Cross-Cultural Management: A New Strategy for CEM

Cross-Cultural Management: A New Strategy for CEM

Shirin Alavi (Jaypee Institute of Information Technology, India)
Copyright: © 2014 |Pages: 10
DOI: 10.4018/978-1-4666-4864-7.ch015
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Abstract

This chapter seeks to impart understanding of cross-cultural management, so as to be able to relate it to managerial activity in the new geoeconomy. The contents provide exposure to the diverse management styles across the globe and impart understanding of different approaches to comparative analysis of each management style. It provides knowledge of mechanics of doing business abroad. This chapter also introduces the importance of business ethics and how it pertains to social responsibility of cross-cultural managers and the role ethics play in the management of transnational companies. In today’s world, it is imperative that the managers possess the ability to integrate and apply concepts about managing in different work cultures. Cross-cultural management has significant applications with regard to influencing the customer experience. Cross cultural management and customer experience management can hence be mutually collaborative disciplines for organizations and these twin concepts can further become organizational assets. Online communities can be useful tools for cyber marketing and customer experience management by being good collaboration enablers.
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Background

1. Cross-Cultural Management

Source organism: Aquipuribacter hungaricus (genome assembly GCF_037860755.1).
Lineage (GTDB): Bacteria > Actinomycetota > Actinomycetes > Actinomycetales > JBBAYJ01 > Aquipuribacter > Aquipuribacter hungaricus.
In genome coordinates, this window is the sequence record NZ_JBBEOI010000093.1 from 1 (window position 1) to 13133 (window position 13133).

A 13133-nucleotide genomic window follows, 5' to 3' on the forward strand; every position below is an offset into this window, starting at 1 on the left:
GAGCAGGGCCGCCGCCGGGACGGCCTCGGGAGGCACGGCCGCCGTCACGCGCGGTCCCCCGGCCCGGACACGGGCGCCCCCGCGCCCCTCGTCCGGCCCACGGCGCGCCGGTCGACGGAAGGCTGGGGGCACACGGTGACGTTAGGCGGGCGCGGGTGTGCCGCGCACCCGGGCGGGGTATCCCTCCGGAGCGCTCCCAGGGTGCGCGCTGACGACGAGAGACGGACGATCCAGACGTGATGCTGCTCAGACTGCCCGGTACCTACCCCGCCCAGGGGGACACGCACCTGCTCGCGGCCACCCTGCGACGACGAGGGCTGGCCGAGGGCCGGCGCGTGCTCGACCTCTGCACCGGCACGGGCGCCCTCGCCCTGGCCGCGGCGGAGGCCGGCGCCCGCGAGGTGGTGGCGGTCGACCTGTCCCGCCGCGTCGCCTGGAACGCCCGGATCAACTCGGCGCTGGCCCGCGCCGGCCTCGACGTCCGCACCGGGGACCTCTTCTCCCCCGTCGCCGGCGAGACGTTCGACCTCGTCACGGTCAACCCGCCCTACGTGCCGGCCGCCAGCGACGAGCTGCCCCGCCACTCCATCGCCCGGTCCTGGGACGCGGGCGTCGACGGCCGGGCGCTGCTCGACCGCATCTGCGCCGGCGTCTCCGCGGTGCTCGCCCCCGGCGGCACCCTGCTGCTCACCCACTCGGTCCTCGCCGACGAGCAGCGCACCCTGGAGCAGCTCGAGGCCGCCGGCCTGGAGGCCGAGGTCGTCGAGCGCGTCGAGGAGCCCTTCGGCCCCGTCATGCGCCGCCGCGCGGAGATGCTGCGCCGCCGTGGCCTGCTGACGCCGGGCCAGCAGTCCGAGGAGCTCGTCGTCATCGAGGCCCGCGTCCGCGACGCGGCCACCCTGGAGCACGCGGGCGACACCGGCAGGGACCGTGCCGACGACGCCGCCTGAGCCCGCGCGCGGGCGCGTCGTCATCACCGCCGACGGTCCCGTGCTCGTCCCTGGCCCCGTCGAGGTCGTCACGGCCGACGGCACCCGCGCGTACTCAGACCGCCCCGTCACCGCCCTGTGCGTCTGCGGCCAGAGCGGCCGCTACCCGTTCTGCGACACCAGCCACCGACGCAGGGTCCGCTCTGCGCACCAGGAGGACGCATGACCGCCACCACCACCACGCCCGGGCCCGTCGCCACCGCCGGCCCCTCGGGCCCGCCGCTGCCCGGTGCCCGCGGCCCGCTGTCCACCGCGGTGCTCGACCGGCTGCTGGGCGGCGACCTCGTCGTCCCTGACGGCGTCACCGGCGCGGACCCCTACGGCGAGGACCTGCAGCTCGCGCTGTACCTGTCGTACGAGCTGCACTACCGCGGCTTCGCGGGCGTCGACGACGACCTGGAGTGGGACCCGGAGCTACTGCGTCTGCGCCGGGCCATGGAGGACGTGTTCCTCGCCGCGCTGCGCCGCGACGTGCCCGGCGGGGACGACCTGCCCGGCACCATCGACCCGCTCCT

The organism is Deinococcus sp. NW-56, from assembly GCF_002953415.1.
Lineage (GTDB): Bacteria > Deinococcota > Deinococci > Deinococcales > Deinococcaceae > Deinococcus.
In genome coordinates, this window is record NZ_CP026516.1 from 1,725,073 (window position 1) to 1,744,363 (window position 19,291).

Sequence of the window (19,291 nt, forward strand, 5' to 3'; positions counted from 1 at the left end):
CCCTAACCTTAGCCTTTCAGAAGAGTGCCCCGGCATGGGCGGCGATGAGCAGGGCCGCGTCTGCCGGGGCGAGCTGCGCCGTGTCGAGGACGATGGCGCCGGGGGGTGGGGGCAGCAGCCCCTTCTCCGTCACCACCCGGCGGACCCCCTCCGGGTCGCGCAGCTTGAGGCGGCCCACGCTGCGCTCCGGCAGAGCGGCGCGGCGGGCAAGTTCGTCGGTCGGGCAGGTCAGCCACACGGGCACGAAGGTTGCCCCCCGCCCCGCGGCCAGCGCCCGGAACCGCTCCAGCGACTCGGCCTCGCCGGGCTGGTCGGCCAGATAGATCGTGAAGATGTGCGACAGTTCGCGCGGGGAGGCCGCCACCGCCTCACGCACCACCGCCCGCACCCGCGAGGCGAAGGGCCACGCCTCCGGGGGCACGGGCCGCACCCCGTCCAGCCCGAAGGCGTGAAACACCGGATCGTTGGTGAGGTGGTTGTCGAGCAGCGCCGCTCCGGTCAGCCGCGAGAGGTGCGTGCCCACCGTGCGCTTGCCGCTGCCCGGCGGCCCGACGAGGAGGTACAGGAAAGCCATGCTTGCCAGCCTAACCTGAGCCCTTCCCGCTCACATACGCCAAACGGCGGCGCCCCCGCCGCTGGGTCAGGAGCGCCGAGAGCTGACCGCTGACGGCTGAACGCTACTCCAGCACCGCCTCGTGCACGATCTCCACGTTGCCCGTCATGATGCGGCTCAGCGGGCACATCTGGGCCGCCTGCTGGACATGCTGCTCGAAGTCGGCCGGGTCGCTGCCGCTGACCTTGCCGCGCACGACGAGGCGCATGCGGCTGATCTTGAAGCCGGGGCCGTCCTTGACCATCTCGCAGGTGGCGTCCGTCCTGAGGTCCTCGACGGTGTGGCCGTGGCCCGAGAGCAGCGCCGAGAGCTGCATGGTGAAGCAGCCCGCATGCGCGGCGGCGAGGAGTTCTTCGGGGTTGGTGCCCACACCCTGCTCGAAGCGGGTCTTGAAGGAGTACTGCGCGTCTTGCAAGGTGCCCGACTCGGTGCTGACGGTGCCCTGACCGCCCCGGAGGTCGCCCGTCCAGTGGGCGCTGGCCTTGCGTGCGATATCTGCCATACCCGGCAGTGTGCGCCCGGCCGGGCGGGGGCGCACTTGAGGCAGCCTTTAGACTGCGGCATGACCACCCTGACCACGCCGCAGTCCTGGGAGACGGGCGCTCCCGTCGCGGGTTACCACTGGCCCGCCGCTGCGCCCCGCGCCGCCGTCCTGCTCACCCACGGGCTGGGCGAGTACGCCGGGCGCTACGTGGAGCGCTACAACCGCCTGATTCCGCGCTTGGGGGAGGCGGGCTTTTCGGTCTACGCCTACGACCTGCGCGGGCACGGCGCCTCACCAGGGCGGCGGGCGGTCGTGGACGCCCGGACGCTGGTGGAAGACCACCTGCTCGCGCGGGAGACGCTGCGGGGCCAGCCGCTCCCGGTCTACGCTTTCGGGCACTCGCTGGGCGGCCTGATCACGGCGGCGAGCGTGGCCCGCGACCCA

It is the study of behaviour of individuals in organizations located in cultures and nations around the world. In the concept of cross cultural management culture acts a distinguished explanatory variable making it a distinct avenue in the management research. It is very important to understand that management attitudes are not always a function of culture but to understand that which attitude corresponds with which culture. But the study of cross cultural management is not only about psychological topography, motivations and aspirations of human beings around the world but the skills of management know how and practices around the globe.Earlier the developed countries like U.S.A were considered to be the superior in their management practices but with the rise of the Japanese management system and the rise of Japanese leaders, this myth does not hold true (Negandhi, A. R., 1983).The focus thus needs to be expanded; we need to conceive the transfer process in multiple directions from the U.S to other developed countries and vice versa. Japanese organizations have three prime characteristics. They are innovative firstly. They are growth oriented and they are sensitive to new opportunity. They are flexible organizations. Jobs are ambiguous and employees are willing to do any related jobs. The organizations provide more opportunity for promotion and wage increase with small differentials. A common theme in the literature on the effectiveness of Japanese Management is their development and utilization of quality circles as they are now commonly called (Cole, R. E. 1980; Rehder, R. R.1981; Takeuchi, H. 1981; Yager, E.1980). Although there are many variations of quality circles in practice, nearly all are structured as a relatively small group of employees who meet together to discuss develop solutions for work problems relating to quality, productivity or cost. Another unique feature of Japanese Management is the tradition of lifetime employment, resulting in a worker spending his entire career with one firm. Lastly the Japanese Management style depicts collective responsibility which is the outcome of various factors like formation of company unions rather than craft unions, emphasis on teamwork and cooperation, consensus decision making and participative management (Keys, J. B., & Miller, T. R. 1984)

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